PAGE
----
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Mark Henley
Mark Henley, Journeyman Technician
Category: HVAC
Satisfied Customers: 3217
Experience:  UA Journeyman Pipefitter , HVAC, Refrigeration, DDC controls. 26 years.Commercial & residential
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Troubleshooting Comfort-Aire Conquest 80 furnace.

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I have a Comfort-Aire Conquest 80 Gas Force-air furnace. The model number is  GMUA75-E3N. It is a 75,000 BTU furnace with electric ignition. The furnace has recently had a new air filter put in as well as a new electric ignitor. The problem with the furnace is as follows. The furnace will kick in and the exhaust fan will begin. Shortly after, the electric ignitor will turn on. After this, the burners will light. After about 24 seconds of the burners being lit, the blower will turn on. Sometimes the burners shut right off, sometimes they stay on for a minute. The burners appear to be clean as they are burning with a blue flame. After the burners go out, the exhaust fan shuts off a bit later. Then, the blower goes off awhile after that. When the furnace shuts off, the house is still far from being up to temperature. What should I do?

What type of thermostat do you have?

Customer: replied 7 years ago.
It is a basic round Honeywell mercury filled thermostat. It doesn't have any of the extra buttons that some have for "cool" or "fan only". I had read something before that my heat anticipator setting might be wrong so I tried changing it from .3 to .2 but this didn't do much for me. Another helpful piece of info for you might be that we just bought the house over the summer so I don't know any of the history on how the furnace worked previously.

It is more likely that the thermostat is not level on the wall, if you remove the front part of the thermostat with I believe three small slotted screws it will remove the thermostat and leave the base on the base you will see a line across it, it s a level line, make sure that the line is level or the thermostat will not react at the right temperature, before doing that though can you tell me what will happen if you turn the heat up higher? Will it run longer and drive the temperature higher than what it is right now? By the way the anticipator setting only goes to 1.8 on that thermostat.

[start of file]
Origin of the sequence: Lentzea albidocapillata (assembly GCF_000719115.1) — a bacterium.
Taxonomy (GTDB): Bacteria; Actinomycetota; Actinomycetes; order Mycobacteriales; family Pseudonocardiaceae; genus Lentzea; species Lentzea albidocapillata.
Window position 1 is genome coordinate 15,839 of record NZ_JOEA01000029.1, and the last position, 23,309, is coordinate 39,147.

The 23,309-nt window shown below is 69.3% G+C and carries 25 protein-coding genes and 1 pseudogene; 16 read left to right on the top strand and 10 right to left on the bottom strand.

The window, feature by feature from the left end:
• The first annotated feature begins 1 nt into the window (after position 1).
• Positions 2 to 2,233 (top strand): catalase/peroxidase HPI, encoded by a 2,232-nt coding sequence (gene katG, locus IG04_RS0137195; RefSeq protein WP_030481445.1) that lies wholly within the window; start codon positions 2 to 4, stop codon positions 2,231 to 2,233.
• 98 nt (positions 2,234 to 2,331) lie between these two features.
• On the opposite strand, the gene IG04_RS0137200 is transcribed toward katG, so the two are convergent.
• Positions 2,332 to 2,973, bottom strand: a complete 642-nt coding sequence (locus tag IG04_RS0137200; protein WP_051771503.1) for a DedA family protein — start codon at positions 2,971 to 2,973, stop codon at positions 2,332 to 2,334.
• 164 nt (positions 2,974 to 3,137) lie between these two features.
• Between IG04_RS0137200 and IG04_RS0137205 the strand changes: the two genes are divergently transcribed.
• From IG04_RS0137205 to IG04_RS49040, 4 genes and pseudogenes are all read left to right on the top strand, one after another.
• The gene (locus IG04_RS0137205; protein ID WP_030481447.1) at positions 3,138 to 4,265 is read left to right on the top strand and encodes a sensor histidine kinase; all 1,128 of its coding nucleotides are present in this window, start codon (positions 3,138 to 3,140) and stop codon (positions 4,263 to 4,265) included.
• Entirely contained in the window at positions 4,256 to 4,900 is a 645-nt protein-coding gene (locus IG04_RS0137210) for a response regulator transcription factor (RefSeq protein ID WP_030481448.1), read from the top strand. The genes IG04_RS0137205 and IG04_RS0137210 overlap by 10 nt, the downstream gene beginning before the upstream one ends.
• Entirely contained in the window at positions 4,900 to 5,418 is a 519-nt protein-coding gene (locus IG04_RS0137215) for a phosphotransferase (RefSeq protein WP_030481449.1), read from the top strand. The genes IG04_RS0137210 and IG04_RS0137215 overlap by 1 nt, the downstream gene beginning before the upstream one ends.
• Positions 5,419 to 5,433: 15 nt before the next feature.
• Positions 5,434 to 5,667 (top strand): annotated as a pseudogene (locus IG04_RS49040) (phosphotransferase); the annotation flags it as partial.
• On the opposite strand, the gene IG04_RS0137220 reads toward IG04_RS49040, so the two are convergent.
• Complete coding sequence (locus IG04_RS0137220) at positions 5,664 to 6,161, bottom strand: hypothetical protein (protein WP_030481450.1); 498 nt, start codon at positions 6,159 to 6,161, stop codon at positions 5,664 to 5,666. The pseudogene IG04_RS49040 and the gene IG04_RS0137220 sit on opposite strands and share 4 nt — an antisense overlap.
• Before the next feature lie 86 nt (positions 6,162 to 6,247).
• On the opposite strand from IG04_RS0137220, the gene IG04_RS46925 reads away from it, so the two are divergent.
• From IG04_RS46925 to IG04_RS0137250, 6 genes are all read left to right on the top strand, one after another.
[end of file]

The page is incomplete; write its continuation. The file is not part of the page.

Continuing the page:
Customer: replied 7 years ago.
Thanks for getting back to me. I tried taking off the front part of the thermostat to see if it was level and one of the three screws wasn't all the way screwed in. When we moved in, I was repainting the wall and wanted to move the thermostat higher on the wall. I checked with a level and the thermostat base is level, but like I said, that screw wasn't in all the way. It was one of the screws that also makes a connection with one of the wires to the front part of the thermostat. Also, the heat anticipator is listed as only going to 1.2 on the thermostat but I changed it from 0.3 to 0.2. Do you know what this should be set on? Upon screwing the screw in, I turned the temperature up to 80 (it as 70 in the house from the sun shining in all afternoon) and the burners have stayed on for 10 minutes and are still going strong so that appears that the screw may have been the problem all along.

That's good,

The anticipator setting depends on the type of furnace if this is a newer furnace you can turn it up to 1.2, if it is an old one with a pilot that is lit all the time you can set it lower to around .3, the higher the setting the less it will cycle but more it overshoots and lower the setting the more it will cycle but it may not reach the desired setting, so you got to kind of play it by ear. I just gave you the starting points, usually though .8 to 1.2 is good for most systems.

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